"Fast" Eddie Felson is a small-time pool hustler with a lot of talent but a self-destructive attitude. His bravado causes him to challenge the legendary "Minnesota Fats" to a high-stakes match, but he loses in a heartbreaking marathon. Now broke and without his long-time manager, Felson faces an uphill battle to regain his confidence and his game.
It isn't until he hits rock bottom that he agrees to join up with ruthless and cut-throat manager Bert Gordon. Gordon agrees to take him on the road to learn the ropes. But Felson soon realizes that making it to the top could cost him his soul, and perhaps his girlfriend. Will he decide that this is too steep a price to pay in time to save himself?
Having seen 'The Color of Money' and liking it (Hey it had Paul Newman and good pool playing in it alright ) when the opportunity came up to review the movie that influenced The Color of Money, I just had to see it.
When the packaged arrived I ripped it open and there on the cover were two greats of the early sixties film era Paul Newman and Jackie Gleason in colour. Now I'm a bit of a purist at heart and I firmly believe that older Black & White films should not be colourised, as I feel they just don't have the same feel to them. So I flipped over to the back and had a quick read and there it was 'FEATURE RUN TIME: 129 MINUTES - COLOUR'. "Oh well," I thought, "it will still be a good movie to watch," so I slid the disk into my player and my spirits were lifted... it was still in good old B&W, no sign of colour anywhere.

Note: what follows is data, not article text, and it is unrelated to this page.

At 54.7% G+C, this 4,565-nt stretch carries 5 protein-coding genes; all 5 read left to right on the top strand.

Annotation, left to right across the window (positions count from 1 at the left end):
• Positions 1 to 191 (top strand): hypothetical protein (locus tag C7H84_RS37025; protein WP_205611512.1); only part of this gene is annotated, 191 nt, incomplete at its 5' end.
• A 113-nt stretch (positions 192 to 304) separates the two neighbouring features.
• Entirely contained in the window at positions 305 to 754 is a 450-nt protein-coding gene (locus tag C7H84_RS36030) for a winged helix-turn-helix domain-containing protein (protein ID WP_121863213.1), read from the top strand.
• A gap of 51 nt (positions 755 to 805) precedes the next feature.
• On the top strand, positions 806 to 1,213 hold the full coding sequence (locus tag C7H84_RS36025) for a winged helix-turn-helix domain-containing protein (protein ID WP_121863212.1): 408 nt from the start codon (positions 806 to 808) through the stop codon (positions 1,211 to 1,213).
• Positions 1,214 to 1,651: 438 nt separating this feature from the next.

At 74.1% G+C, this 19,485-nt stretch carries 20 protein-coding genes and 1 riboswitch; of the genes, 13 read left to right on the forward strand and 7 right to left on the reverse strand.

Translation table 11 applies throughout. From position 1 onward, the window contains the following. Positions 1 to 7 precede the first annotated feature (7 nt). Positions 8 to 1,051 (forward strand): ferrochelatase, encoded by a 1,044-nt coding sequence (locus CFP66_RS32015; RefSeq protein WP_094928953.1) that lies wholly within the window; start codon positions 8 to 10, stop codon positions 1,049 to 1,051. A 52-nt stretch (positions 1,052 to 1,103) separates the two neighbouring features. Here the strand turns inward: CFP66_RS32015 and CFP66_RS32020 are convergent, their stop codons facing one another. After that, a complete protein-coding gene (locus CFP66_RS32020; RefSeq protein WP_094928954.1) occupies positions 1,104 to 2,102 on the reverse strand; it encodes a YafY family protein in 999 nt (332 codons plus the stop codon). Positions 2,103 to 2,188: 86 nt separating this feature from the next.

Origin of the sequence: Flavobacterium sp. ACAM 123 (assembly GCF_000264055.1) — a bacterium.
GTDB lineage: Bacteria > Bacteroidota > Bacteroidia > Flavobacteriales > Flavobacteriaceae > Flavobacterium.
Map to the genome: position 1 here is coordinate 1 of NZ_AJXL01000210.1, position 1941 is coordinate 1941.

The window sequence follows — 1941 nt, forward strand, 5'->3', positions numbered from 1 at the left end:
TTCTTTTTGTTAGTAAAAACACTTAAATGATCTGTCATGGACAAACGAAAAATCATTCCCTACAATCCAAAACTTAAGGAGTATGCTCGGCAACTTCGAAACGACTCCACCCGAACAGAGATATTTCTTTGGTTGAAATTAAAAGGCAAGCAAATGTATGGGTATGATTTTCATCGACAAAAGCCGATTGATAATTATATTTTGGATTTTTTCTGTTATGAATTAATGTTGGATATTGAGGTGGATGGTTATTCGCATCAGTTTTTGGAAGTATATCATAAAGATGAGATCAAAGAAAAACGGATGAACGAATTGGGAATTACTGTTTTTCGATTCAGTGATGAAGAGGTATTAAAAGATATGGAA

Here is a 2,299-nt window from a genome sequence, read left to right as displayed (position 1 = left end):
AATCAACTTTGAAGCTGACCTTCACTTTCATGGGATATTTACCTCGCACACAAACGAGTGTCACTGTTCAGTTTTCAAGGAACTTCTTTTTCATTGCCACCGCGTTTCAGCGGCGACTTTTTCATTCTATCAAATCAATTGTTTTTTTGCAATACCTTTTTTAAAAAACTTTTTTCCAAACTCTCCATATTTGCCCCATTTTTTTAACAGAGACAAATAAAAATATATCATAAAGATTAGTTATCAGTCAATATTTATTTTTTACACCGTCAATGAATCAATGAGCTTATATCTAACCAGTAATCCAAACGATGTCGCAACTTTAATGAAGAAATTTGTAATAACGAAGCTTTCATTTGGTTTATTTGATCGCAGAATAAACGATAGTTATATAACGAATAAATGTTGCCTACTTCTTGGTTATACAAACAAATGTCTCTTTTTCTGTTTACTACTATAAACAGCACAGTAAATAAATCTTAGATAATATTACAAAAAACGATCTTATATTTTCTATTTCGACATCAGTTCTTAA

With my mood greatly improved I sat down to watch and enjoy a classic movie, it is a gripping tale of one man's struggle to be the best, but at the expense of happiness. Paul Newman does an outstanding job of playing the troubled Fast Eddie Felson whos only goal is to beat the legendary Minnesota Fats (played by the amazing Jackie Gleason) until he meets Sarah (played by Piper Laurie), when he becomes torn between his love of the game and the love of his woman, but which will he choose?
Whilst the pool scenes are not quite as numerous as I would have liked, there is still some amazing pool playing to be seen, as well as the extras on the DVD such as the demonstrations and explanations of some of the various trick shots played in the film.
Overall this is fine example of classic cinema and will be retaining a place on my shelf for a long time.
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